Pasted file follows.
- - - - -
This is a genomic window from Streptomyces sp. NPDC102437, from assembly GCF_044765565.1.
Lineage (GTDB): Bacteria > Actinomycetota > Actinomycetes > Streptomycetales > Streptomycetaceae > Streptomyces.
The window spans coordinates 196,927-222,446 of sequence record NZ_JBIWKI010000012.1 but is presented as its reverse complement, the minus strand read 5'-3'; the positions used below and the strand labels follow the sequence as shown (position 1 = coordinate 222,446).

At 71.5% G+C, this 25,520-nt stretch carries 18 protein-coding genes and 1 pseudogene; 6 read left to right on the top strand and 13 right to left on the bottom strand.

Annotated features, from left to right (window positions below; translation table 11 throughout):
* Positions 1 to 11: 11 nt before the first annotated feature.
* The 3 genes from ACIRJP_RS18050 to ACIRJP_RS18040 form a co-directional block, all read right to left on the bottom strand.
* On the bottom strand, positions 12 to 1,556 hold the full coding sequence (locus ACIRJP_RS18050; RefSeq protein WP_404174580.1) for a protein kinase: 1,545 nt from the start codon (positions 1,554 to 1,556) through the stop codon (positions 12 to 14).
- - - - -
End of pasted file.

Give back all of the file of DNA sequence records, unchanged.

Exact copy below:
This is a genomic window from Streptomyces sp. NPDC102437, from assembly GCF_044765565.1.
Lineage (GTDB): Bacteria > Actinomycetota > Actinomycetes > Streptomycetales > Streptomycetaceae > Streptomyces.
The window spans coordinates 196,927-222,446 of sequence record NZ_JBIWKI010000012.1 but is presented as its reverse complement, the minus strand read 5'-3'; the positions used below and the strand labels follow the sequence as shown (position 1 = coordinate 222,446).

At 71.5% G+C, this 25,520-nt stretch carries 18 protein-coding genes and 1 pseudogene; 6 read left to right on the top strand and 13 right to left on the bottom strand.

Annotated features, from left to right (window positions below; translation table 11 throughout):
* Positions 1 to 11: 11 nt before the first annotated feature.
* The 3 genes from ACIRJP_RS18050 to ACIRJP_RS18040 form a co-directional block, all read right to left on the bottom strand.
* On the bottom strand, positions 12 to 1,556 hold the full coding sequence (locus ACIRJP_RS18050; RefSeq protein WP_404174580.1) for a protein kinase: 1,545 nt from the start codon (positions 1,554 to 1,556) through the stop codon (positions 12 to 14).